This ties into each of the other risks highlighted by City AM. That is, the IRGC and other hardliners are prominent among the sources of corruption and money laundering which make the Iranian market internally unstable. Meanwhile, the danger of unwittingly investing in such hardliners poses a reputational danger that many Western firms are sensitive to. Furthermore, the prominence of the IRGC in the Iranian economy and Iranian society poses a potential danger to Western businessmen and their employees who happen to visit Iran or work there over the long term.

This latter risk has been highlighted, for instance, by the case of Nizar Zakka, a Lebanese-American entrepreneur who was arrested in September by the IRGC just before he was scheduled to fly back home after attending a conference in Tehran where President Hassan Rouhani had spoken about sustainable development and job opportunities for women.

Zakka was back in the news on Wednesday after the Associated Press published an article detailing some of his ties with the US. The article pointed out that a non-profit organization headed by Zakka had done considerable work on progressive causes in the Middle East, and had received a total of 730,000 dollars in grant money from the US government. 

This by no means substantiates the IRGC’s accusation that Zakka was a spy with “deep links” to American intelligence services. Furthermore, there is no evidence at this time to suggest that any of Zakka’s work in the Middle East was specifically in Iran, although he had traveled there on four previous occasions. But it is certain that these connections between Zakka and the US government will be utilized by the IRGC and the Iranian judiciary as further justification for their broader crackdown on American citizens, persons with permanent US residency (like Zakka), and anyone with connections to the West.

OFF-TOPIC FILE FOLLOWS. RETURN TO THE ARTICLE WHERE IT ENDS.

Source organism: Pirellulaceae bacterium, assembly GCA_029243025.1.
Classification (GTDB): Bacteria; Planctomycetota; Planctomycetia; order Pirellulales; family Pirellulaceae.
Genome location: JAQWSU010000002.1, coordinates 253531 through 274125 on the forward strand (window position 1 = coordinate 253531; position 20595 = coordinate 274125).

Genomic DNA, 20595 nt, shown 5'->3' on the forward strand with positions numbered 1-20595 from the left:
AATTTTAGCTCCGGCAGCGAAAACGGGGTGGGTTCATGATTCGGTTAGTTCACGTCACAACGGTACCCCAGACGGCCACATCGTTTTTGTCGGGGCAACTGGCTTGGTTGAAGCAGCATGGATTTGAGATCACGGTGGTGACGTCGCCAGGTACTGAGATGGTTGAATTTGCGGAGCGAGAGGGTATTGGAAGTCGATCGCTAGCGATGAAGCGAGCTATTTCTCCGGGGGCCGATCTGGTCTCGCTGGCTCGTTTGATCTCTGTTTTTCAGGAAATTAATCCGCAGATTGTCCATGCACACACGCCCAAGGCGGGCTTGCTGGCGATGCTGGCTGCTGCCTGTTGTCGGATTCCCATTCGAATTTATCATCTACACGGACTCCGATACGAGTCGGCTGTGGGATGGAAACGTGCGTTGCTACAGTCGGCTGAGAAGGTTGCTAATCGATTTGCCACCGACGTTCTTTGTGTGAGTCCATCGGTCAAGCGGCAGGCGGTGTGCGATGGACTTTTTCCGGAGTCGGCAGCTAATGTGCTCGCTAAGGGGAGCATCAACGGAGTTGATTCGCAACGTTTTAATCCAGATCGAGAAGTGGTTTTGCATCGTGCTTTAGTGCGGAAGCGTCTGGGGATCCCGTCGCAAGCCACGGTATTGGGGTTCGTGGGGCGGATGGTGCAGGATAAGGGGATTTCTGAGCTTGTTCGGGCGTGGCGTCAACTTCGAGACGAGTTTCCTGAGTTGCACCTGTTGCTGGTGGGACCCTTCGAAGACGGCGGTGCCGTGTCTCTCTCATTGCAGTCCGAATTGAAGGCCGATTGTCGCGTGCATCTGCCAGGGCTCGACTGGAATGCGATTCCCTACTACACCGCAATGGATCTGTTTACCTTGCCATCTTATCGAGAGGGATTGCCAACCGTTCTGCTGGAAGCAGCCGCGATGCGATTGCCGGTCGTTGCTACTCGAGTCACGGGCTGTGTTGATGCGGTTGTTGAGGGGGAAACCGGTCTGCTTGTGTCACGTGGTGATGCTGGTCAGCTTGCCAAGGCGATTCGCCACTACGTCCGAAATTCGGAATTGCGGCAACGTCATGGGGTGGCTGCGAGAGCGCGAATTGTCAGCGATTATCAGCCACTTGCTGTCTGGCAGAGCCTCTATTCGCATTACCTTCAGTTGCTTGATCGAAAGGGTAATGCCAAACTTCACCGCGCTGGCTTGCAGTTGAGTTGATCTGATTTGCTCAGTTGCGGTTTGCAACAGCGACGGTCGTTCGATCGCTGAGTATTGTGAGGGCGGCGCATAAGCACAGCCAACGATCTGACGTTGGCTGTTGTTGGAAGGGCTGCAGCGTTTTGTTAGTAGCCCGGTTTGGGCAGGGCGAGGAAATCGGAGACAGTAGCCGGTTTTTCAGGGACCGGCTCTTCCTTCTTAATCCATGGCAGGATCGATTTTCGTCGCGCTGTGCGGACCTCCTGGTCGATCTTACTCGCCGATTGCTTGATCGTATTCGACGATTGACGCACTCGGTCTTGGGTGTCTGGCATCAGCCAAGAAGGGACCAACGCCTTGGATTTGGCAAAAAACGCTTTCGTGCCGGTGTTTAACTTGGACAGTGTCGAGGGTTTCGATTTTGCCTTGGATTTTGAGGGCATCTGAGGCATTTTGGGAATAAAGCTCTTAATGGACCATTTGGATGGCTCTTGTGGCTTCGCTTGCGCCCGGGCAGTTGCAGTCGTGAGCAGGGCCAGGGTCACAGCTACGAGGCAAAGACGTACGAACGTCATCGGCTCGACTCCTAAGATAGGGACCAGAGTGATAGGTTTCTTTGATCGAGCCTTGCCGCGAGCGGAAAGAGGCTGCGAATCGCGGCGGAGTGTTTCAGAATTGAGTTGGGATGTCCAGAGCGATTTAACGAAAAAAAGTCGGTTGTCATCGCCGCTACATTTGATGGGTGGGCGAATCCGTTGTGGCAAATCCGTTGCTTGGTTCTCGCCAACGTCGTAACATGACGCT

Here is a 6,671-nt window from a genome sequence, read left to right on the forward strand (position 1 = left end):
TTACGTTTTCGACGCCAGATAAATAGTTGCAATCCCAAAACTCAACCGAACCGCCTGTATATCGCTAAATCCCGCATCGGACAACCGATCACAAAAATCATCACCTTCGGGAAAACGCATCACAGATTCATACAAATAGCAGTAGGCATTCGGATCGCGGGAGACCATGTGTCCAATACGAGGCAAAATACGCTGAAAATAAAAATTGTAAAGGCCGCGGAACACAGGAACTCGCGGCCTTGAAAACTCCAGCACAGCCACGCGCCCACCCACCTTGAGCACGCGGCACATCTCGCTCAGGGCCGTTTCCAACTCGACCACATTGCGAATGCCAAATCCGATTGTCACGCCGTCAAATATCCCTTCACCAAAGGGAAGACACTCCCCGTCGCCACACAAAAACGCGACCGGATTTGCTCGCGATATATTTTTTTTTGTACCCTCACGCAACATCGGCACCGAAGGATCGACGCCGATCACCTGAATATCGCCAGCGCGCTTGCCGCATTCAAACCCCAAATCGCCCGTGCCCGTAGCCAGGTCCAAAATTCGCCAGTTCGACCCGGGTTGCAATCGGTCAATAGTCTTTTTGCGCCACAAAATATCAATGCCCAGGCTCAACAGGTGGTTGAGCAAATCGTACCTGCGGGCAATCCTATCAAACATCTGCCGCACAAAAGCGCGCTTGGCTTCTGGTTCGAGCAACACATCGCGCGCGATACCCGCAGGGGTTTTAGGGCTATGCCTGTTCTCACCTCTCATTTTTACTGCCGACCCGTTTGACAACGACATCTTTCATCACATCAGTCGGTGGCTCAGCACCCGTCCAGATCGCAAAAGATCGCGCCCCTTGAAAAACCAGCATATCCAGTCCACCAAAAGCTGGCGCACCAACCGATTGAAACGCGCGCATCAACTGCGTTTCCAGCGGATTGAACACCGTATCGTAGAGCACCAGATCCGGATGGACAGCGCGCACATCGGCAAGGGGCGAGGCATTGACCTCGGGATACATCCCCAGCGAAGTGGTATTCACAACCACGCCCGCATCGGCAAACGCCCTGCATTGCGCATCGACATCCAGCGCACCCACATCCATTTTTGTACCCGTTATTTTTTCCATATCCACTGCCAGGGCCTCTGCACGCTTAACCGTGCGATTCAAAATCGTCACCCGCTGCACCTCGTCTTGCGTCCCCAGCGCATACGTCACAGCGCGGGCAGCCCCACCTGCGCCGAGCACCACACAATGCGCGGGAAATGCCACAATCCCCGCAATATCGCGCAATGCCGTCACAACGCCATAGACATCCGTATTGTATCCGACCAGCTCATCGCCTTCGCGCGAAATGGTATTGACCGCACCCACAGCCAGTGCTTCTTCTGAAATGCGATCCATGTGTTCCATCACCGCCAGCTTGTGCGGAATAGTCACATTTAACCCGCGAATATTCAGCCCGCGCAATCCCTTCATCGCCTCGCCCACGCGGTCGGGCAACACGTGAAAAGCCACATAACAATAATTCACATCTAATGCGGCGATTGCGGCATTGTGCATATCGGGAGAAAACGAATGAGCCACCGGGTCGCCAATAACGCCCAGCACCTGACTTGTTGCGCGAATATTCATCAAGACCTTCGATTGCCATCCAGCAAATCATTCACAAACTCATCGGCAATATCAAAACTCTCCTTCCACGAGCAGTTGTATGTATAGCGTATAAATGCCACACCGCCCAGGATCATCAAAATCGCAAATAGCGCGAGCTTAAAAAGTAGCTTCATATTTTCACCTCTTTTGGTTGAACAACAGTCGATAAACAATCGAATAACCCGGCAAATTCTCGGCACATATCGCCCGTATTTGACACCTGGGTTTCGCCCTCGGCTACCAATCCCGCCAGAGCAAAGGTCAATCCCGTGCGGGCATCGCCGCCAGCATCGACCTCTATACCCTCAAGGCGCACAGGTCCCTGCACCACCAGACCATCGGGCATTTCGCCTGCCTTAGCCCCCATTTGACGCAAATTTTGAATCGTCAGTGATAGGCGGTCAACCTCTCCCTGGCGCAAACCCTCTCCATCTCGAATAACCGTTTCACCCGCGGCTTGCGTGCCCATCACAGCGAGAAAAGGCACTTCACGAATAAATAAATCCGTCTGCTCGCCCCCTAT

In November, several Iranian journalists were arrested en masse as part of this crackdown, They were accused of being members of a foreign-based “infiltration network” solely on the basis of their professional connections with individuals living in the West. These and other incidents have been variously highlighted as reasons why Western businesses should be wary of sending their affiliates into the Islamic Republic.

This persistent hardline behavior on the part of the IRGC and the Iranian regime as a whole also speaks to the fifth risk highlighted by City AM, namely that it remains quite possible that Tehran will violate the nuclear deal at some point, thereby invalidating sanctions relief and leaving foreign businesses once again unable to legally perform transactions with the Islamic Republic.

But even under current conditions, such transactions remain difficult even for those who are willing to ignore certain risk factors. On Thursday, Reuters once again provided some detail on Iran’s persistent inability to access systems of global transactions. This obstacle is based partly on lingering US sanctions, but mainly on Iran’s failure to safeguard against money laundering and corruption, as is required of all countries that desire access to the US dollar. 

The article reiterated, however, that Iranian officials, among them the governor of the Central Bank of Iran, exclusively blame the US for these difficulties. Those officials’ commentary on the situation specifically indicates that they have no intention of making relevant changes, such as the unification of Iran’s official exchange rate with the market rate, until such time as Western entities let them back into global payment systems. This presumably leaves the Iran and the international banks at something of a stalemate for the time being.